In 2010, Jamey Carroll had an OBP of .375 against lefties and .380 against righties.Last season, the Dodgers had seven players with an on-base percentage of at least .330 and a minimum of 100 plate appearances. Three of those players (Manny Ramirez, Russell Martin, Blake DeWitt) are gone, a fourth is the oft-injured Rafael Furcal, and a fifth (A.J. Ellis) will be at best a part-timer trying to prove that he wasn't a one-month wonder.
That leaves Andre Ethier and Jamey Carroll. This short post is about Carroll.
Carroll, arguably the Dodgers' third-string second-baseman when 2010 began, ended up becoming an almost shockingly pivotal player for the team, posting a career-high .379 OBP at age 36. Career highs at age 36 scream fluke, but the late-blooming Carroll does have a career OBP of .355 and has reached that level four of the past five years.
That .355 is still better than almost anyone else on the roster can offer. There's Ethier and, depending how much they play, Furcal and Ellis. James Loney's career OBP is in the ballpark at .348. Casey Blake was at .363 in 2009, before falling to .320 last year. Matt Kemp hasn't been at that level since 2007, and Juan Uribe has never come close.
Blake and Uribe, who play Carroll's two primary positions, offer power that Carroll can't touch, but in terms of overall offensive value, Carroll actually had the better 2010, whether you look at Baseball Prospectus' total average (Carroll .283, Blake .267, Uribe .266) or Fangraph's wOBA (Carroll .329, Uribe .322, Blake .317). And then there's this idle thought: He's probably not a worse outfielder than Jay Gibbons would be, though I tend to doubt a playoff team starts a Carroll in left.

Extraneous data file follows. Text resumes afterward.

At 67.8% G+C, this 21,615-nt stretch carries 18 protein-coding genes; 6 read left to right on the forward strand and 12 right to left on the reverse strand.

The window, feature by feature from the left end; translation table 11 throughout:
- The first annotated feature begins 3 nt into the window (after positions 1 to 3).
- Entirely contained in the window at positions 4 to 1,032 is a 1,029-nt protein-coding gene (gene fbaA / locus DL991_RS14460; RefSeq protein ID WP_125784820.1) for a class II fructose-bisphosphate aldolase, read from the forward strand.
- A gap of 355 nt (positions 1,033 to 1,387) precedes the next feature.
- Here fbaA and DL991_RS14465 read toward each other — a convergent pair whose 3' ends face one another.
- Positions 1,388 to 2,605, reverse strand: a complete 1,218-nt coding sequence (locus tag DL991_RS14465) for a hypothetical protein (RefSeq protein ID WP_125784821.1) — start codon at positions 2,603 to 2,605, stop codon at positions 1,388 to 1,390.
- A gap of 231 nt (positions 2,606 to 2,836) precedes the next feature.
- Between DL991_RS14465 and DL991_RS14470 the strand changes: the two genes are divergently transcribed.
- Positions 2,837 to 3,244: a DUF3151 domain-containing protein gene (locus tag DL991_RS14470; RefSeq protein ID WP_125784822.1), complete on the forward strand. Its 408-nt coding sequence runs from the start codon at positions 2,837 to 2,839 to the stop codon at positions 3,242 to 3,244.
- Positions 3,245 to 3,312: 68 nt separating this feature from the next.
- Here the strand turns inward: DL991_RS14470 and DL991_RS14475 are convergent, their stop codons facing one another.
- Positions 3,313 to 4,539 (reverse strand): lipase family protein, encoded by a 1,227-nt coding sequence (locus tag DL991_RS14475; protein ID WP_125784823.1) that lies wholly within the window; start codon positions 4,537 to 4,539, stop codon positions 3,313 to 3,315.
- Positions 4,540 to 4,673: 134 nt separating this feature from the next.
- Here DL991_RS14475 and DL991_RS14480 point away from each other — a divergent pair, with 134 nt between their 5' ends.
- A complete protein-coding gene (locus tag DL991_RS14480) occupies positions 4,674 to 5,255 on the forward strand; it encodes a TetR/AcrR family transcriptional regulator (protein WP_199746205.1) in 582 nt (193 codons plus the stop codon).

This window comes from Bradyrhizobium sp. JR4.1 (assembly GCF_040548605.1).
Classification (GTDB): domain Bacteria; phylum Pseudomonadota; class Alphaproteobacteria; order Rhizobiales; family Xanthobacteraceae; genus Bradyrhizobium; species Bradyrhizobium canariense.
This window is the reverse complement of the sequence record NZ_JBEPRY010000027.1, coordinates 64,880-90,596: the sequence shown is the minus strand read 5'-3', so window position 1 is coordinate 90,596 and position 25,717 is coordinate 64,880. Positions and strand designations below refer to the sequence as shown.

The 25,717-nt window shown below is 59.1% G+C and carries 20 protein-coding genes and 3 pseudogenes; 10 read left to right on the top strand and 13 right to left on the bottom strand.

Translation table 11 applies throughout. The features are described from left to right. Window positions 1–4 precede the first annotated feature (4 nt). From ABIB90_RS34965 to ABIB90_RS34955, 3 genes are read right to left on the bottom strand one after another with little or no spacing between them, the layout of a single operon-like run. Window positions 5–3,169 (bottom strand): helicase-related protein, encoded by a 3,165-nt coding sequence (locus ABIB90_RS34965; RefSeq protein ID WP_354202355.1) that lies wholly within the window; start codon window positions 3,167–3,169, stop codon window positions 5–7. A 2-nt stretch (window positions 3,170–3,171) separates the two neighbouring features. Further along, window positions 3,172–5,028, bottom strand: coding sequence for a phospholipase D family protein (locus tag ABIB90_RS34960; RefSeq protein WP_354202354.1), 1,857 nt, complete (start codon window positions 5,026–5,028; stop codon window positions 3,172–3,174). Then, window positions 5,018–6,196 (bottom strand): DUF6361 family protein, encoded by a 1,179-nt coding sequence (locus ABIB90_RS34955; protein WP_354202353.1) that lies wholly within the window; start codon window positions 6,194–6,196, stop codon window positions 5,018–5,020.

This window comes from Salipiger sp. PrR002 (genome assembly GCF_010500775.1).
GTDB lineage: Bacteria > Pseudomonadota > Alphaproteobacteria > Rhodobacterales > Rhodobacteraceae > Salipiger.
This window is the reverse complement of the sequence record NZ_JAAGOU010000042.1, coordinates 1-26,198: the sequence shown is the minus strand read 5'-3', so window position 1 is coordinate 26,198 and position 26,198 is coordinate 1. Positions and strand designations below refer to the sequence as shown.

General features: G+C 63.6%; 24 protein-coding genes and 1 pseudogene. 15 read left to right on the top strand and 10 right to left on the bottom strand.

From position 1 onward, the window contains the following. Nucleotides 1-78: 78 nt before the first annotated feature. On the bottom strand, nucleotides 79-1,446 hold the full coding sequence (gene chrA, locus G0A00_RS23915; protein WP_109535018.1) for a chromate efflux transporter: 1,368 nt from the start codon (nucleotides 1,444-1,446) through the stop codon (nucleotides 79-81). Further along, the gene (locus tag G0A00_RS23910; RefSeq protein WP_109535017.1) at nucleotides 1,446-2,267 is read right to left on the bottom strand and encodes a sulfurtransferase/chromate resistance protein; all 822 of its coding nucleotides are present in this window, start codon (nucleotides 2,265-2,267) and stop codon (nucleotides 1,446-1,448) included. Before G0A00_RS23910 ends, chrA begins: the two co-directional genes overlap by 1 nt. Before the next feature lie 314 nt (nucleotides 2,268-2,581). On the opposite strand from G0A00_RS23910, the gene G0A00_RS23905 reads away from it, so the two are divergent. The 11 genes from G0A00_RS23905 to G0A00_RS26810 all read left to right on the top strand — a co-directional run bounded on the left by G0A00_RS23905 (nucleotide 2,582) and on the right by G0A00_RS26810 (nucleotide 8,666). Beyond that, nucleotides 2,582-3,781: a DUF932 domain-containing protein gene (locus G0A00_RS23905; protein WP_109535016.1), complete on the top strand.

What this means for 2011, I don't know. Carroll turns 37 in February. Assuming no other major acquisitions for the Dodger infield, Carroll will probably start the season on the bench, serving as a pinch-hitter, defensive replacement and spot starter until someone gets hurt. But it wouldn't surprise me if Carroll actually was deserving of a starting spot somewhere in that 2011 Dodger lineup, depending at least in part on whether Blake is in a faster decline. In particular, Carroll might be a good No. 2 hitter behind Furcal, helping him set up Ethier, Kemp, Loney, Uribe and the rest.
We'll see how things look in March ...
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Savvy post over at True Blue L.A. this morning, in which that site's denizens decipher clues about the Dodger roster from a picture of Juan Uribe with a whiteboard listing the Dodger roster in the background. Included in the sleuthing: 1) George Sherrill (headed for Atlanta on a $1.2 million contract) was long gone from the Dodgers minds before Russell Martin and Trent Oeltjen, 2) J.D. Closser and Jon Huber look like they're getting non-roster invitations to Spring Training, 3) as Mike Petriello of Mike Scioscia's Tragic Illness noticed, John Lindsey, sadly, might be the next player to come off the team.
Bill Plaschke of the Times uses Carl Crawford signing with Boston to argue that no one wants to play baseball in Los Angeles anymore, ignoring the mountain of evidence to the contrary. At first, it appears Plaschke is talking only about $100 million players, but then he brings up names like Todd Zeile and you have to ask, did Plaschke not see (for example) Ted Lilly and Hiroki Kuroda basically skip free agency to sign at less competitive rates with the Dodgers just in the past six weeks?
Charley Steiner is getting an honorary doctorate from his alma mater at Bradley, writes Ken Gurnick of MLB.com.
Not to overload on Clayton Kershaw's wedding, but Vin Scully Is My Homeboy has wedding dance video. The kid's got some moves!